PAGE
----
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*Fort Apollonia was established on this date in 1655. It was used during the Middle Passage; its name Apollonia was given by a Portuguese explorer who sighted the place on the Feast of Saint Apollonia on this month and day in History.
The Swedes established a trading post at Apollonia as part of the Swedish Gold Coast between 1655-1657. In 1691, a British trading post was erected at this site, which between 1768 and 1770, was extended into a fort. After the abolition of the slave trade, the fort was abandoned in 1819, but it was again occupied from 1836 onward. The fort is in Beyin; Ghana was transferred to the Dutch as part of a large trade of forts between Britain and the Netherlands in 1868. It was renamed Fort Willem III after King William III of the Netherlands.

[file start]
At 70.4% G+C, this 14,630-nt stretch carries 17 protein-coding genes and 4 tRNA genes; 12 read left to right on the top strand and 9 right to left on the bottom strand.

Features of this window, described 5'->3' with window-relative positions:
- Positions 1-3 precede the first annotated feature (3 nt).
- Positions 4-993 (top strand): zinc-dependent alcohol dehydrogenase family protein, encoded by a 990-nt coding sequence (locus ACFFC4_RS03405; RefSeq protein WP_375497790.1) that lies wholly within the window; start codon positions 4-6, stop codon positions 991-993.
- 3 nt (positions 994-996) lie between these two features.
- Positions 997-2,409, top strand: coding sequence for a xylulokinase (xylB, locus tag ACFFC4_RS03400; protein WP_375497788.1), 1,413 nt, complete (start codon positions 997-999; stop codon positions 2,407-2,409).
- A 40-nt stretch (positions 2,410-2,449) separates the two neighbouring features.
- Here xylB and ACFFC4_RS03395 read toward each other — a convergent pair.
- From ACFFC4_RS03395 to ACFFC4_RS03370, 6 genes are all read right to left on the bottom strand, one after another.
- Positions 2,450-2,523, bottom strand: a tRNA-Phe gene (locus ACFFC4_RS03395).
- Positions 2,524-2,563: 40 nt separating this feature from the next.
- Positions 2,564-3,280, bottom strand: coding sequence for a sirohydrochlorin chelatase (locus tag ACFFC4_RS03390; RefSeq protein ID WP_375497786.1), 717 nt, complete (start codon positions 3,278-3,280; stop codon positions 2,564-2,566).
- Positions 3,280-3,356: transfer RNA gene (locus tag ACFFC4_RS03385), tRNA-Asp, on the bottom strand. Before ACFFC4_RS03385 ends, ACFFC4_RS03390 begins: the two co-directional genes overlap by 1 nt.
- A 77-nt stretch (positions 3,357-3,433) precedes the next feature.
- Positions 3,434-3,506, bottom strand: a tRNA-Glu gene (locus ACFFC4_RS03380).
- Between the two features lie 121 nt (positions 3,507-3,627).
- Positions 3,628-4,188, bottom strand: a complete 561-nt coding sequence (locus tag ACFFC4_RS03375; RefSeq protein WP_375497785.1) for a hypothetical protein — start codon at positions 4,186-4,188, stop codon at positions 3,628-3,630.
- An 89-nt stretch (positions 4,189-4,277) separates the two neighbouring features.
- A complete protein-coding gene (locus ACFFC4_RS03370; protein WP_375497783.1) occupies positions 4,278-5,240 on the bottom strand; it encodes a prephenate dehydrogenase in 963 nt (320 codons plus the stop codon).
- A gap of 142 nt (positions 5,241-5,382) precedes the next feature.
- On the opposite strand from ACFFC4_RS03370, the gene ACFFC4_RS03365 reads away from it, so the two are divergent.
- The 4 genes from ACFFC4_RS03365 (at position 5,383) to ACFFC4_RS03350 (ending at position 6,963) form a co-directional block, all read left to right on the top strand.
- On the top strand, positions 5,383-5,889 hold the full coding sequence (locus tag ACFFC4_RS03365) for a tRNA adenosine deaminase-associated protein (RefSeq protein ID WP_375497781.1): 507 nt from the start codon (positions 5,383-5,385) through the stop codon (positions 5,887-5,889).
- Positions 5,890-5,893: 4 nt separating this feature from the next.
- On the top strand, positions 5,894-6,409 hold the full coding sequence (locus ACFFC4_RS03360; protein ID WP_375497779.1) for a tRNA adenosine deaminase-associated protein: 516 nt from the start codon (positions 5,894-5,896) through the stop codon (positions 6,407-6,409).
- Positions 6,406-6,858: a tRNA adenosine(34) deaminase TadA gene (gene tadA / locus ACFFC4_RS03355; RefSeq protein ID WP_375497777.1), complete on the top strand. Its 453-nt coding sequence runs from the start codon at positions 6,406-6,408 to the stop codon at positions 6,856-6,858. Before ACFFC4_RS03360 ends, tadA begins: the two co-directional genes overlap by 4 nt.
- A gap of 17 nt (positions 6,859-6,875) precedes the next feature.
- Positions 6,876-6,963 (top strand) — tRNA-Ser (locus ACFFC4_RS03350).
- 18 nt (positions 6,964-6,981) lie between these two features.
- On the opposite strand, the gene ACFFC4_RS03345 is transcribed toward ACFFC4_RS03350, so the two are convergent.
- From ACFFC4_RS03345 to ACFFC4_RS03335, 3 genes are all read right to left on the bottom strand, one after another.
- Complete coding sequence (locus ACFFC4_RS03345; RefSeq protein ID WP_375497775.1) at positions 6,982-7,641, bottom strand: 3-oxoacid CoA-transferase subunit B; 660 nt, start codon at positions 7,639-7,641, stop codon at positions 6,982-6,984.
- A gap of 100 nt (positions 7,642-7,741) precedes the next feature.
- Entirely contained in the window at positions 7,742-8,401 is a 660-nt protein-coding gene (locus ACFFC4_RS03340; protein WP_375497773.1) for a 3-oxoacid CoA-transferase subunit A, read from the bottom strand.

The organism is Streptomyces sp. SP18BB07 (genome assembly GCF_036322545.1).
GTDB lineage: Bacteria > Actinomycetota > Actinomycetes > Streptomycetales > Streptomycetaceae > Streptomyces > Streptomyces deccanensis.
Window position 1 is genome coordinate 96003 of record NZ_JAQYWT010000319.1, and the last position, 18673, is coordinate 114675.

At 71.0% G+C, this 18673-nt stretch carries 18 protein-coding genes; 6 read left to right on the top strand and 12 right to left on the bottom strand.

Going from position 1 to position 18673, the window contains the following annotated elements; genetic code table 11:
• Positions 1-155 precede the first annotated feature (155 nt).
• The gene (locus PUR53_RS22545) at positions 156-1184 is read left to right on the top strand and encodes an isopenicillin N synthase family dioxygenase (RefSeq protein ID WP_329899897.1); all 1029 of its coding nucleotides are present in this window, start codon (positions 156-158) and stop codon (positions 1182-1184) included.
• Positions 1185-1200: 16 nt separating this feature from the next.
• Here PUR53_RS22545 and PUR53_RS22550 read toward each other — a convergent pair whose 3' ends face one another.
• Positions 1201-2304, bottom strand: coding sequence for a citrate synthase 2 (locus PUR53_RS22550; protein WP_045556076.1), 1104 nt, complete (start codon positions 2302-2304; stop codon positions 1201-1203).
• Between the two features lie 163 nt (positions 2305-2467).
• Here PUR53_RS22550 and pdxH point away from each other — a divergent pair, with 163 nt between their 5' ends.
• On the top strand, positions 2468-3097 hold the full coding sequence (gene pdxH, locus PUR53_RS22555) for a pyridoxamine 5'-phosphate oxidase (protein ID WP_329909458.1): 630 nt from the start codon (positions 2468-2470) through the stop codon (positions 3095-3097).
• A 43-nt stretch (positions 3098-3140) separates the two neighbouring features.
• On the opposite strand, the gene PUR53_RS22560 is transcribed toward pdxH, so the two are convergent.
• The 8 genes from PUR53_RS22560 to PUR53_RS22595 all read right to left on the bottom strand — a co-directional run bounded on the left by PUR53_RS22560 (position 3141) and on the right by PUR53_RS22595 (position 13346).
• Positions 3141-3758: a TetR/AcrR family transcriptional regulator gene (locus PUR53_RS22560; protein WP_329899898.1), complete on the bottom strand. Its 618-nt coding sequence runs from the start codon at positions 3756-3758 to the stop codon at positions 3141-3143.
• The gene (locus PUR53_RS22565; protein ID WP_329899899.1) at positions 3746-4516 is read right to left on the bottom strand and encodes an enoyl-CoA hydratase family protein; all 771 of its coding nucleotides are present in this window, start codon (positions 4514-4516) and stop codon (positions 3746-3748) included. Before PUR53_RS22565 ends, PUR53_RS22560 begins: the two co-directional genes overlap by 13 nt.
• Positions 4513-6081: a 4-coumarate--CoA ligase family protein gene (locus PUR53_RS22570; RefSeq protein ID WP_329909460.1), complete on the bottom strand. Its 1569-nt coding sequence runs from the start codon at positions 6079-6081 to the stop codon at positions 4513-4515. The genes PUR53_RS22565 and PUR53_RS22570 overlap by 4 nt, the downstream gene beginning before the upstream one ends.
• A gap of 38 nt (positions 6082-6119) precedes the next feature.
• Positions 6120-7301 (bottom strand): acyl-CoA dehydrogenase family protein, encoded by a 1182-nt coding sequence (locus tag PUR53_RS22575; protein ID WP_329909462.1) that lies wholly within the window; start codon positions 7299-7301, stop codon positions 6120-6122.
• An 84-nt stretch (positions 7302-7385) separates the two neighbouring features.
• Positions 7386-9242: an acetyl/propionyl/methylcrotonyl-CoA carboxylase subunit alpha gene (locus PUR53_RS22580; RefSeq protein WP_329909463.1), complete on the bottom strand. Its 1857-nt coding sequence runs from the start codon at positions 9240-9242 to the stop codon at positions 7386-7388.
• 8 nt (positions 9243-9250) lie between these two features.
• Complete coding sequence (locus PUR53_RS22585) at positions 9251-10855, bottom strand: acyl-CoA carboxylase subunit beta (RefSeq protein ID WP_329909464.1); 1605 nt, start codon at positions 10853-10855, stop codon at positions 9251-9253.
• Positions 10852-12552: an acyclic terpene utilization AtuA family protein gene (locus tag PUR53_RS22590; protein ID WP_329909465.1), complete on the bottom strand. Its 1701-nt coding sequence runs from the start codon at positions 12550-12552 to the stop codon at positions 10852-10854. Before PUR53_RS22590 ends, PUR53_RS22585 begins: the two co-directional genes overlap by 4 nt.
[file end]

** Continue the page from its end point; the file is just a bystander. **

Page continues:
Four years later, however, in April 1872, the fort was, along with the entire Dutch Gold Coast, again transferred to the United Kingdom, as per the Gold Coast treaty of 1871. After the British bombed the Fort in 1873 on the attack of Beyin on account of its coalition with the Ashanti. It was rehabilitated in 1962 and completed in 1968 by the Ghana Museums and Monuments Board. Fort Apollonia was reopened in 2010.